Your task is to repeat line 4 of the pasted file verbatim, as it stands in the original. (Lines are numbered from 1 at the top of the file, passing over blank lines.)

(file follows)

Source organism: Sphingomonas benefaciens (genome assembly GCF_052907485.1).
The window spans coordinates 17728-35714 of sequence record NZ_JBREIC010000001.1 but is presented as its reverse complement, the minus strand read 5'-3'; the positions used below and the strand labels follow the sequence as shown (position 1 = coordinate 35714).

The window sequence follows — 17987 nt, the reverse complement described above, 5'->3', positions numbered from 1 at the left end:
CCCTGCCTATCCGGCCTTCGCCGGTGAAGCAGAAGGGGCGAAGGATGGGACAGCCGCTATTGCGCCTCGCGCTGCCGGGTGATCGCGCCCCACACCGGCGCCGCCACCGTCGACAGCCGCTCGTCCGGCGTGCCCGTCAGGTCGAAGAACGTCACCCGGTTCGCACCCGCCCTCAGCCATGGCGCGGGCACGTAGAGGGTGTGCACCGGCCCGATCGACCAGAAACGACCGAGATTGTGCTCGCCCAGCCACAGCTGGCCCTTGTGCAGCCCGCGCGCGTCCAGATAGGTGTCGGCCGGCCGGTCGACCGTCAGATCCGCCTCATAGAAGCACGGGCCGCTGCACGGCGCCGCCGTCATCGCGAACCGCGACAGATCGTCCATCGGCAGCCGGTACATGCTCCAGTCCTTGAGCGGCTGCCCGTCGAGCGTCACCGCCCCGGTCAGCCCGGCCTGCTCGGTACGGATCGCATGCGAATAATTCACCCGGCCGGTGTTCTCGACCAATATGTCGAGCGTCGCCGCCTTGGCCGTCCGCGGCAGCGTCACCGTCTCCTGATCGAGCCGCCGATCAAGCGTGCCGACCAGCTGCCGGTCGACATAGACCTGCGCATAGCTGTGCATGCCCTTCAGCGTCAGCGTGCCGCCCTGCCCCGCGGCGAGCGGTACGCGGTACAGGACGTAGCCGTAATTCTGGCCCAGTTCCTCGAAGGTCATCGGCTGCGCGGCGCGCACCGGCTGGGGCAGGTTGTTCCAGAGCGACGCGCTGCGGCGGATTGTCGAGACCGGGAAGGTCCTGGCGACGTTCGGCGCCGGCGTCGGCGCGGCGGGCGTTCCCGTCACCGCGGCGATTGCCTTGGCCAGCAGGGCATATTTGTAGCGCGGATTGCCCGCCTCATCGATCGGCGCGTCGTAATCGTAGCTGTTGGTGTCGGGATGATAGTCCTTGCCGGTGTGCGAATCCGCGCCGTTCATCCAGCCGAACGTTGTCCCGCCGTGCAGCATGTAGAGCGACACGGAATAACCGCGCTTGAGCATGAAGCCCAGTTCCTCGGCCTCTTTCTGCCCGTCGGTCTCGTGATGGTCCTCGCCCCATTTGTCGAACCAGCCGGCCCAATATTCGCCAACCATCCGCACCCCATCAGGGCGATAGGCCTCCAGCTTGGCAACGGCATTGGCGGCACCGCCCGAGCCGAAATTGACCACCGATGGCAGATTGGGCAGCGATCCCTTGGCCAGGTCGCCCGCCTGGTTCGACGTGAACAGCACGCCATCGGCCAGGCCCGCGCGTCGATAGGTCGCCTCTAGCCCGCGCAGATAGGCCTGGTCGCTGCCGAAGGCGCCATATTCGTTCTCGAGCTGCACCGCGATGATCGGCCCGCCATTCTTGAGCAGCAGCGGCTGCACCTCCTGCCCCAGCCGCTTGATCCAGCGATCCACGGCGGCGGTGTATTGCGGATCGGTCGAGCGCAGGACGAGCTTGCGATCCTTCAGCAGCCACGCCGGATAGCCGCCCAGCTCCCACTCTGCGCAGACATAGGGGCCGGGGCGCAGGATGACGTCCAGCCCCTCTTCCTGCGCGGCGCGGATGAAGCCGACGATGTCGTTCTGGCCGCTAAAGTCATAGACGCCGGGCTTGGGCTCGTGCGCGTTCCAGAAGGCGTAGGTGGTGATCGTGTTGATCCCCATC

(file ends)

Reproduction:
CCCTGCCTATCCGGCCTTCGCCGGTGAAGCAGAAGGGGCGAAGGATGGGACAGCCGCTATTGCGCCTCGCGCTGCCGGGTGATCGCGCCCCACACCGGCGCCGCCACCGTCGACAGCCGCTCGTCCGGCGTGCCCGTCAGGTCGAAGAACGTCACCCGGTTCGCACCCGCCCTCAGCCATGGCGCGGGCACGTAGAGGGTGTGCACCGGCCCGATCGACCAGAAACGACCGAGATTGTGCTCGCCCAGCCACAGCTGGCCCTTGTGCAGCCCGCGCGCGTCCAGATAGGTGTCGGCCGGCCGGTCGACCGTCAGATCCGCCTCATAGAAGCACGGGCCGCTGCACGGCGCCGCCGTCATCGCGAACCGCGACAGATCGTCCATCGGCAGCCGGTACATGCTCCAGTCCTTGAGCGGCTGCCCGTCGAGCGTCACCGCCCCGGTCAGCCCGGCCTGCTCGGTACGGATCGCATGCGAATAATTCACCCGGCCGGTGTTCTCGACCAATATGTCGAGCGTCGCCGCCTTGGCCGTCCGCGGCAGCGTCACCGTCTCCTGATCGAGCCGCCGATCAAGCGTGCCGACCAGCTGCCGGTCGACATAGACCTGCGCATAGCTGTGCATGCCCTTCAGCGTCAGCGTGCCGCCCTGCCCCGCGGCGAGCGGTACGCGGTACAGGACGTAGCCGTAATTCTGGCCCAGTTCCTCGAAGGTCATCGGCTGCGCGGCGCGCACCGGCTGGGGCAGGTTGTTCCAGAGCGACGCGCTGCGGCGGATTGTCGAGACCGGGAAGGTCCTGGCGACGTTCGGCGCCGGCGTCGGCGCGGCGGGCGTTCCCGTCACCGCGGCGATTGCCTTGGCCAGCAGGGCATATTTGTAGCGCGGATTGCCCGCCTCATCGATCGGCGCGTCGTAATCGTAGCTGTTGGTGTCGGGATGATAGTCCTTGCCGGTGTGCGAATCCGCGCCGTTCATCCAGCCGAACGTTGTCCCGCCGTGCAGCATGTAGAGCGACACGGAATAACCGCGCTTGAGCATGAAGCCCAGTTCCTCGGCCTCTTTCTGCCCGTCGGTCTCGTGATGGTCCTCGCCCCATTTGTCGAACCAGCCGGCCCAATATTCGCCAACCATCCGCACCCCATCAGGGCGATAGGCCTCCAGCTTGGCAACGGCATTGGCGGCACCGCCCGAGCCGAAATTGACCACCGATGGCAGATTGGGCAGCGATCCCTTGGCCAGGTCGCCCGCCTGGTTCGACGTGAACAGCACGCCATCGGCCAGGCCCGCGCGTCGATAGGTCGCCTCTAGCCCGCGCAGATAGGCCTGGTCGCTGCCGAAGGCGCCATATTCGTTCTCGAGCTGCACCGCGATGATCGGCCCGCCATTCTTGAGCAGCAGCGGCTGCACCTCCTGCCCCAGCCGCTTGATCCAGCGATCCACGGCGGCGGTGTATTGCGGATCGGTCGAGCGCAGGACGAGCTTGCGATCCTTCAGCAGCCACGCCGGATAGCCGCCCAGCTCCCACTCTGCGCAGACATAGGGGCCGGGGCGCAGGATGACGTCCAGCCCCTCTTCCTGCGCGGCGCGGATGAAGCCGACGATGTCGTTCTGGCCGCTAAAGTCATAGACGCCGGGCTTGGGCTCGTGCGCGTTCCAGAAGGCGTAGGTGGTGATCGTGTTGATCCCCATC